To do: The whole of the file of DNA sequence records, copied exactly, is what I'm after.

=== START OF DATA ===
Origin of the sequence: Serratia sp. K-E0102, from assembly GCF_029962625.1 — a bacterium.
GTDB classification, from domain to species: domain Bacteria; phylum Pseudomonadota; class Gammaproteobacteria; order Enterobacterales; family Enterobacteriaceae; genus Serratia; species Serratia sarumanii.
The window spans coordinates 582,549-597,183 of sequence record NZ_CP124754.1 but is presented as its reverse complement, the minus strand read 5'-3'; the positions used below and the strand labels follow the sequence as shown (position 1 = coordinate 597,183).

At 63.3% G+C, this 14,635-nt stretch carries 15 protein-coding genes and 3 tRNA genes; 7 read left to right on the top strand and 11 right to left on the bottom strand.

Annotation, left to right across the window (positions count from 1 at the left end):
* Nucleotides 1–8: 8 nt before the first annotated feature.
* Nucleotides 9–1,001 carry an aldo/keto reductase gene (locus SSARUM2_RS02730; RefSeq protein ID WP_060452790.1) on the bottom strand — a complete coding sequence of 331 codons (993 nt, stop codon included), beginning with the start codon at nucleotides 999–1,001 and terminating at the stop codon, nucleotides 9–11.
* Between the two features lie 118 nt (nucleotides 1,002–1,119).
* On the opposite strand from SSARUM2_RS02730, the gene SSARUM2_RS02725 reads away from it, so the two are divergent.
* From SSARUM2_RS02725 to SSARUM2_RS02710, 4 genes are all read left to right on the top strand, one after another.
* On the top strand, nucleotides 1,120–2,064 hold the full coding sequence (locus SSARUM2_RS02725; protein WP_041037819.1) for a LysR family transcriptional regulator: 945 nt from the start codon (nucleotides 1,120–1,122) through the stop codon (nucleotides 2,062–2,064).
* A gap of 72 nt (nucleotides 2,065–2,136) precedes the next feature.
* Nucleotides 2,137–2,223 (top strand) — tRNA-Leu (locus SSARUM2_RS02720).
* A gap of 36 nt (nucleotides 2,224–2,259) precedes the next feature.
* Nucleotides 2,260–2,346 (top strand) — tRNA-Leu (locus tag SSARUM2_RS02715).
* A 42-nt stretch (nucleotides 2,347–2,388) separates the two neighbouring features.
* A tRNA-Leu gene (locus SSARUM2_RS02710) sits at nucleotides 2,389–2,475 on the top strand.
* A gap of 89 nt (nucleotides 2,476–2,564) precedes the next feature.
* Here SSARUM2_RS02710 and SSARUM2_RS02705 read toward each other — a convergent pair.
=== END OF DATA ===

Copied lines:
Origin of the sequence: Serratia sp. K-E0102, from assembly GCF_029962625.1 — a bacterium.
GTDB classification, from domain to species: domain Bacteria; phylum Pseudomonadota; class Gammaproteobacteria; order Enterobacterales; family Enterobacteriaceae; genus Serratia; species Serratia sarumanii.
The window spans coordinates 582,549-597,183 of sequence record NZ_CP124754.1 but is presented as its reverse complement, the minus strand read 5'-3'; the positions used below and the strand labels follow the sequence as shown (position 1 = coordinate 597,183).

At 63.3% G+C, this 14,635-nt stretch carries 15 protein-coding genes and 3 tRNA genes; 7 read left to right on the top strand and 11 right to left on the bottom strand.

Annotation, left to right across the window (positions count from 1 at the left end):
* Nucleotides 1–8: 8 nt before the first annotated feature.
* Nucleotides 9–1,001 carry an aldo/keto reductase gene (locus SSARUM2_RS02730; RefSeq protein ID WP_060452790.1) on the bottom strand — a complete coding sequence of 331 codons (993 nt, stop codon included), beginning with the start codon at nucleotides 999–1,001 and terminating at the stop codon, nucleotides 9–11.
* Between the two features lie 118 nt (nucleotides 1,002–1,119).
* On the opposite strand from SSARUM2_RS02730, the gene SSARUM2_RS02725 reads away from it, so the two are divergent.
* From SSARUM2_RS02725 to SSARUM2_RS02710, 4 genes are all read left to right on the top strand, one after another.
* On the top strand, nucleotides 1,120–2,064 hold the full coding sequence (locus SSARUM2_RS02725; protein WP_041037819.1) for a LysR family transcriptional regulator: 945 nt from the start codon (nucleotides 1,120–1,122) through the stop codon (nucleotides 2,062–2,064).
* A gap of 72 nt (nucleotides 2,065–2,136) precedes the next feature.
* Nucleotides 2,137–2,223 (top strand) — tRNA-Leu (locus SSARUM2_RS02720).
* A gap of 36 nt (nucleotides 2,224–2,259) precedes the next feature.
* Nucleotides 2,260–2,346 (top strand) — tRNA-Leu (locus tag SSARUM2_RS02715).
* A 42-nt stretch (nucleotides 2,347–2,388) separates the two neighbouring features.
* A tRNA-Leu gene (locus SSARUM2_RS02710) sits at nucleotides 2,389–2,475 on the top strand.
* A gap of 89 nt (nucleotides 2,476–2,564) precedes the next feature.
* Here SSARUM2_RS02710 and SSARUM2_RS02705 read toward each other — a convergent pair.